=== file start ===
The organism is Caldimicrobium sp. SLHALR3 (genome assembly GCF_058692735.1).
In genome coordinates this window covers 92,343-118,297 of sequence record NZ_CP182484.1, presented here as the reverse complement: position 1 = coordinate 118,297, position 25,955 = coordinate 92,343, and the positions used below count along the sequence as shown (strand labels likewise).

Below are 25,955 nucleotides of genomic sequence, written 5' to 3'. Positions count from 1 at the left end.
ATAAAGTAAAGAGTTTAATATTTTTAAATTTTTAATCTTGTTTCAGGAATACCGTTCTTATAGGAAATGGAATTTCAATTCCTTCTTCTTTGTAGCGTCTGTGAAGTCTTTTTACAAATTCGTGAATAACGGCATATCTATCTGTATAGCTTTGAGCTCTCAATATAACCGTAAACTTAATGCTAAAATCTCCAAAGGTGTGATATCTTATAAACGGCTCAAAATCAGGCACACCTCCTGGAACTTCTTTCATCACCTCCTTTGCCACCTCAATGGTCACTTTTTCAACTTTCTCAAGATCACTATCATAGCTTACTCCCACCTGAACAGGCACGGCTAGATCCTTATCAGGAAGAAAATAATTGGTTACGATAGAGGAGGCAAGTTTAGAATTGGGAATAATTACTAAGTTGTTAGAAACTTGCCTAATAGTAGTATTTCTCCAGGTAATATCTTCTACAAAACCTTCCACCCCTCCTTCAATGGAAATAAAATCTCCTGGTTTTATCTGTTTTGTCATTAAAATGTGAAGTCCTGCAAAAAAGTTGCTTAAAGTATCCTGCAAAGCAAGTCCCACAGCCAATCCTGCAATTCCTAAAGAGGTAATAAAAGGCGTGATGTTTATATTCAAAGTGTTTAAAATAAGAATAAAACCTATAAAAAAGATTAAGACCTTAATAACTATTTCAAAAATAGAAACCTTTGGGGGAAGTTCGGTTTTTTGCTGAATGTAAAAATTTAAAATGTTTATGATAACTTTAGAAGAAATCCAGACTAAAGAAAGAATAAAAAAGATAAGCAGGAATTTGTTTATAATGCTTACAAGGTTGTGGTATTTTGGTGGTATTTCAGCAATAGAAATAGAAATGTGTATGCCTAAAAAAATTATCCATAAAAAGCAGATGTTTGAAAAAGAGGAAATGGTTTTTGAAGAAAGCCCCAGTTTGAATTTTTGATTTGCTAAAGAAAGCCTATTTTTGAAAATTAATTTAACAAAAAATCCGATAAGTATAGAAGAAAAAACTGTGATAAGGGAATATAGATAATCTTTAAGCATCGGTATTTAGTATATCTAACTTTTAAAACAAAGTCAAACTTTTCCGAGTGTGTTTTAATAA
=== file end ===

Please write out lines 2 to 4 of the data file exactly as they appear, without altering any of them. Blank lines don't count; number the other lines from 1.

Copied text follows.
In genome coordinates this window covers 92,343-118,297 of sequence record NZ_CP182484.1, presented here as the reverse complement: position 1 = coordinate 118,297, position 25,955 = coordinate 92,343, and the positions used below count along the sequence as shown (strand labels likewise).

Below are 25,955 nucleotides of genomic sequence, written 5' to 3'. Positions count from 1 at the left end.
ATAAAGTAAAGAGTTTAATATTTTTAAATTTTTAATCTTGTTTCAGGAATACCGTTCTTATAGGAAATGGAATTTCAATTCCTTCTTCTTTGTAGCGTCTGTGAAGTCTTTTTACAAATTCGTGAATAACGGCATATCTATCTGTATAGCTTTGAGCTCTCAATATAACCGTAAACTTAATGCTAAAATCTCCAAAGGTGTGATATCTTATAAACGGCTCAAAATCAGGCACACCTCCTGGAACTTCTTTCATCACCTCCTTTGCCACCTCAATGGTCACTTTTTCAACTTTCTCAAGATCACTATCATAGCTTACTCCCACCTGAACAGGCACGGCTAGATCCTTATCAGGAAGAAAATAATTGGTTACGATAGAGGAGGCAAGTTTAGAATTGGGAATAATTACTAAGTTGTTAGAAACTTGCCTAATAGTAGTATTTCTCCAGGTAATATCTTCTACAAAACCTTCCACCCCTCCTTCAATGGAAATAAAATCTCCTGGTTTTATCTGTTTTGTCATTAAAATGTGAAGTCCTGCAAAAAAGTTGCTTAAAGTATCCTGCAAAGCAAGTCCCACAGCCAATCCTGCAATTCCTAAAGAGGTAATAAAAGGCGTGATGTTTATATTCAAAGTGTTTAAAATAAGAATAAAACCTATAAAAAAGATTAAGACCTTAATAACTATTTCAAAAATAGAAACCTTTGGGGGAAGTTCGGTTTTTTGCTGAATGTAAAAATTTAAAATGTTTATGATAACTTTAGAAGAAATCCAGACTAAAGAAAGAATAAAAAAGATAAGCAGGAATTTGTTTATAATGCTTACAAGGTTGTGGTATTTTGGTGGTATTTCAGCAATAGAAATAGAAATGTGTATGCCTAAAAAAATTATCCATAAAAAGCAGATGTTTGAAAAAGAGGAAATGGTTTTTGAAGAAAGCCCCAGTTTGAATTTTTGATTTGCTAAAGAAAGCCTATTTTTGAAAATTAATTTAACAAAAAATCCGATAAGTATAGAAGAAAAAACTGTGATAAGGGAATATAGATAATCTTTAAGCATCGGTATTTAGTATATCTAACTTTTAAAACAAAGTCAAACTTTTCCGAGTGTGTTTTAATAA